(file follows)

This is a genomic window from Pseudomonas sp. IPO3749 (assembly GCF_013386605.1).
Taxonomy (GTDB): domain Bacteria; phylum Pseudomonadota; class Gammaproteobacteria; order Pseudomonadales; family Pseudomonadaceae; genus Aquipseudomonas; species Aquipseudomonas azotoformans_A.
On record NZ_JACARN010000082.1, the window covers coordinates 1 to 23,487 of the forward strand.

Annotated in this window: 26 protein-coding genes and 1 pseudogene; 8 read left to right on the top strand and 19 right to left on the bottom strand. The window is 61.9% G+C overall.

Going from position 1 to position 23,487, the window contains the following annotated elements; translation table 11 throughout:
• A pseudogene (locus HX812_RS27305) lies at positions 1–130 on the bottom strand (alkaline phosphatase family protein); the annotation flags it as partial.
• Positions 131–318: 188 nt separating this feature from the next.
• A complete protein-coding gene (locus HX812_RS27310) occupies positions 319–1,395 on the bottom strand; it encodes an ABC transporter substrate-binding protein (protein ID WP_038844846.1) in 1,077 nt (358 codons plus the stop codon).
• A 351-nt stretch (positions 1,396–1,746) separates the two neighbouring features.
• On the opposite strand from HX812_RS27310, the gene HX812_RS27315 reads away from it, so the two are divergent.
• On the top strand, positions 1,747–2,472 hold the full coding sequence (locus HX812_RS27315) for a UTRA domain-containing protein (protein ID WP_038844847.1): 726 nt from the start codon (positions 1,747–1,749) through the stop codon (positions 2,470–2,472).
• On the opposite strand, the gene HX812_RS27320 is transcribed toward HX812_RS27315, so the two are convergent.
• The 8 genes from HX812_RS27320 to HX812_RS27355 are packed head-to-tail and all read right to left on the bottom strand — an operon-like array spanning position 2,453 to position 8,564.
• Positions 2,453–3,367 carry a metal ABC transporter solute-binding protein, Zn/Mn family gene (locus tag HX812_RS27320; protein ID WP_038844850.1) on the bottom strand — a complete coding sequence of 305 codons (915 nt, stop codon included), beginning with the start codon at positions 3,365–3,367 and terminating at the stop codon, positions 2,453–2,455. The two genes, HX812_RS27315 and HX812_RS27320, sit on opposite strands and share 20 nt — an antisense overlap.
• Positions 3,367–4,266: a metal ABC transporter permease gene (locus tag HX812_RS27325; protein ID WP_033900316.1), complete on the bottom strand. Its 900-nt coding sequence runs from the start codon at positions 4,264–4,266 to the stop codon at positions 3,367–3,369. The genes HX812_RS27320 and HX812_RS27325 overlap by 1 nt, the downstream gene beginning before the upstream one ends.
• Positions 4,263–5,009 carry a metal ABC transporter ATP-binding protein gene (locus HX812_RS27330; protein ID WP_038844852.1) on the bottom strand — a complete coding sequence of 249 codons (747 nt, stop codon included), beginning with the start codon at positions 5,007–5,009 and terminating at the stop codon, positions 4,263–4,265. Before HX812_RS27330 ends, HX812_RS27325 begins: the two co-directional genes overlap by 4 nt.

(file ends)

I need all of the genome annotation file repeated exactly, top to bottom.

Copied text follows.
This is a genomic window from Pseudomonas sp. IPO3749 (assembly GCF_013386605.1).
Taxonomy (GTDB): domain Bacteria; phylum Pseudomonadota; class Gammaproteobacteria; order Pseudomonadales; family Pseudomonadaceae; genus Aquipseudomonas; species Aquipseudomonas azotoformans_A.
On record NZ_JACARN010000082.1, the window covers coordinates 1 to 23,487 of the forward strand.

Annotated in this window: 26 protein-coding genes and 1 pseudogene; 8 read left to right on the top strand and 19 right to left on the bottom strand. The window is 61.9% G+C overall.

Going from position 1 to position 23,487, the window contains the following annotated elements; translation table 11 throughout:
• A pseudogene (locus HX812_RS27305) lies at positions 1–130 on the bottom strand (alkaline phosphatase family protein); the annotation flags it as partial.
• Positions 131–318: 188 nt separating this feature from the next.
• A complete protein-coding gene (locus HX812_RS27310) occupies positions 319–1,395 on the bottom strand; it encodes an ABC transporter substrate-binding protein (protein ID WP_038844846.1) in 1,077 nt (358 codons plus the stop codon).
• A 351-nt stretch (positions 1,396–1,746) separates the two neighbouring features.
• On the opposite strand from HX812_RS27310, the gene HX812_RS27315 reads away from it, so the two are divergent.
• On the top strand, positions 1,747–2,472 hold the full coding sequence (locus HX812_RS27315) for a UTRA domain-containing protein (protein ID WP_038844847.1): 726 nt from the start codon (positions 1,747–1,749) through the stop codon (positions 2,470–2,472).
• On the opposite strand, the gene HX812_RS27320 is transcribed toward HX812_RS27315, so the two are convergent.
• The 8 genes from HX812_RS27320 to HX812_RS27355 are packed head-to-tail and all read right to left on the bottom strand — an operon-like array spanning position 2,453 to position 8,564.
• Positions 2,453–3,367 carry a metal ABC transporter solute-binding protein, Zn/Mn family gene (locus tag HX812_RS27320; protein ID WP_038844850.1) on the bottom strand — a complete coding sequence of 305 codons (915 nt, stop codon included), beginning with the start codon at positions 3,365–3,367 and terminating at the stop codon, positions 2,453–2,455. The two genes, HX812_RS27315 and HX812_RS27320, sit on opposite strands and share 20 nt — an antisense overlap.
• Positions 3,367–4,266: a metal ABC transporter permease gene (locus tag HX812_RS27325; protein ID WP_033900316.1), complete on the bottom strand. Its 900-nt coding sequence runs from the start codon at positions 4,264–4,266 to the stop codon at positions 3,367–3,369. The genes HX812_RS27320 and HX812_RS27325 overlap by 1 nt, the downstream gene beginning before the upstream one ends.
• Positions 4,263–5,009 carry a metal ABC transporter ATP-binding protein gene (locus HX812_RS27330; protein ID WP_038844852.1) on the bottom strand — a complete coding sequence of 249 codons (747 nt, stop codon included), beginning with the start codon at positions 5,007–5,009 and terminating at the stop codon, positions 4,263–4,265. Before HX812_RS27330 ends, HX812_RS27325 begins: the two co-directional genes overlap by 4 nt.